Yet, nearly one-hundred years later, a small group of persons associated with the Mattachine Society began publishing ONE in 1953.  Unlike other publications, it was outspoken for its day.  It aspired to expose police harassment and entrapment practices as well as defend homosexuals.   One year later, the Postmaster General, after receiving complaints from religious groups, declared ONE obscene and seized copies of the magazine.  If sex or even the talk of it was between a man and women, according to the Bible, then it was considered offensive to God. As a result, publishers of gay-themed literature were forced to halt most publications.  Or they simply did not endeavor to begin publishing gay-related literature.

The publishers of ONE filed a lawsuit.  In 1958, the Supreme Court heard the case of ONE v. Olesen. The Court ruled in favor of ONE. It was the first Supreme Court case that directly affected homosexuality.   Several years later in 1962, the case of Manual v. Day, the Supreme Court again in favor of a homophile publication, it was in fact, one of the very first homoerotic publications.

Today there are national and regional gay newspapers and magazines.  A direct impact of these publications was that some of these newspapers ‘outed’ (letting the public be aware that a person was gay) politicians who were against homosexuals.  The free press, protected by the US constitution, was now contributing to help with check and balances of political figures that were hypocritical at times.

Since gays are considered sinners in the eyes of the church, they cannot serve as leaders in churches or temples.  If they were a leader of a religious house, and if they were found out to be gay, they lost their position and were excommunicated from their house of worship as well.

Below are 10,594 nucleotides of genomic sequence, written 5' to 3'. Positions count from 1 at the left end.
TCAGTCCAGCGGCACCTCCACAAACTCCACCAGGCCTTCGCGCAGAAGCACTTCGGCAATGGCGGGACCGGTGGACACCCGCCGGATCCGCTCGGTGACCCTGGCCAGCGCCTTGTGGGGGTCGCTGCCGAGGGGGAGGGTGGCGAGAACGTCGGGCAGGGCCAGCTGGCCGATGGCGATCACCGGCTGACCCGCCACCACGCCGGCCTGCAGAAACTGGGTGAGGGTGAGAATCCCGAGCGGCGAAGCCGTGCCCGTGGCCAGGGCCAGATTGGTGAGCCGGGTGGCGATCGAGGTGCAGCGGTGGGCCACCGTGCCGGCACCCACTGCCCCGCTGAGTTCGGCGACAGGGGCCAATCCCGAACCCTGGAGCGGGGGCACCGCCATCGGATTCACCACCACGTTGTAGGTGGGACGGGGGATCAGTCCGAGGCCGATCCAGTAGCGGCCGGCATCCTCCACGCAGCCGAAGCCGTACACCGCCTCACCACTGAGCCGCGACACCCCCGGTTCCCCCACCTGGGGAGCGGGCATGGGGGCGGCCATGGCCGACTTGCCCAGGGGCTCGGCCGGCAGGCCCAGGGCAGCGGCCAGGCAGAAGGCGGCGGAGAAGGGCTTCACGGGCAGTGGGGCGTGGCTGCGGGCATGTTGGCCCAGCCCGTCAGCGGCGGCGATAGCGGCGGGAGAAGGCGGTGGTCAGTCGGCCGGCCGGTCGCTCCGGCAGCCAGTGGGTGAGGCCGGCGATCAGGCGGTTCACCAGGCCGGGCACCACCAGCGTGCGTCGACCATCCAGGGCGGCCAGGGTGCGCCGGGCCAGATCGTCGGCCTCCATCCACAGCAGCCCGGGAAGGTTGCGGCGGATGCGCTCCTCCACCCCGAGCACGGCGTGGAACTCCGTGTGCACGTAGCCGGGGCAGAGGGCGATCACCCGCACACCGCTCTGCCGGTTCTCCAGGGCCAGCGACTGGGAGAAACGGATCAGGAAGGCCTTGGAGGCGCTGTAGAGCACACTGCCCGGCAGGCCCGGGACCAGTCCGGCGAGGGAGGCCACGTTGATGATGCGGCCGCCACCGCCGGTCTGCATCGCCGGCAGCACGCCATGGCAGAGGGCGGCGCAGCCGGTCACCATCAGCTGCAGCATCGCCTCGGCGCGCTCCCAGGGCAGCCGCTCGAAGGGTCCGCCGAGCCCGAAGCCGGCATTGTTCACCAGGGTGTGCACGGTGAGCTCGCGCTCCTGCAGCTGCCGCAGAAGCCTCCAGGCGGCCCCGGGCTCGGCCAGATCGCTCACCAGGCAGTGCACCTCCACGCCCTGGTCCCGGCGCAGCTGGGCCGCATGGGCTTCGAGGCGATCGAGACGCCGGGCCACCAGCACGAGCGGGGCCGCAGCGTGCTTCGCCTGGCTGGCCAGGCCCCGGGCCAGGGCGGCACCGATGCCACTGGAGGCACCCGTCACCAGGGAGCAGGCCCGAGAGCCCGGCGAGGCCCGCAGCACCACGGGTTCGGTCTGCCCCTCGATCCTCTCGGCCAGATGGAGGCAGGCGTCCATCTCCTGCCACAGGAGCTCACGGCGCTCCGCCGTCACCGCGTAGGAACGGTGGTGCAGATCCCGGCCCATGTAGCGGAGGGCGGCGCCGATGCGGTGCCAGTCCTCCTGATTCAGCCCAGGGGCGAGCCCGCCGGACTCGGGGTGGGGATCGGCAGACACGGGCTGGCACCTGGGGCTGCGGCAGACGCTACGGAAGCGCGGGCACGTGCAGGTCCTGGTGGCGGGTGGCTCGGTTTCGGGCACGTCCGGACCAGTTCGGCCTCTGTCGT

Many religious supporters disagree that homosexuality is a sin in the eyes of God, including those that fought for the inauguration of the Episcopal Church’s first Openly Gay Bishop V. Gene Robinson, a decision that divided the church but promoted a more progressive religious community.

There are many scholars of religion who believe that the intent of references to homosexuality in the Bible may not relate to same-sex relations at all. Professor of Biblical Interpretation at Auburn Theological Seminary, Walter Wink, describes in his presentation on Homosexuality and the Bible:

“Some passages that have been advanced as pertinent to the issue of homosexuality are, in fact, irrelevant. One is the attempted gang rape in Sodom (Gen. 19:1-29), since that was a case of ostensibly heterosexual males’ intent on humiliating strangers by treating them “like women,” thus de-masculinizing them. (This is also the case in a similar account in Judges 19-21.) Their brutal behavior has nothing to do with the problem of whether genuine love expressed between consenting adults of the same sex is legitimate or not. Likewise Deut. 23:17-18 must be pruned from the list, since it most likely refers to a heterosexual prostitute involved in Canaanite fertility rites that have infiltrated Jewish worship; the King James Version inaccurately labeled him a ‘sodomite.’”

As a result of ‘enlightened’ places of worship, there are a few places of worship who allow gay leaders; Jewish (Reform) Synagogues ,the United Church of Christ, the Unitarian Universal Church, and in October 2011, the first gay minster was ordained by the US Presbyterian church.

Scott Anderson, was forced to leave his church 20 years earlier because a couple had threatened to tell the parish that he was gay.  So he told the parish himself and left the church. Because the church changed their doctrine in 2010 to allow for openly gay minsters to serve, Scott is now serving at the Covenant Presbyterian Church in Milwaukee.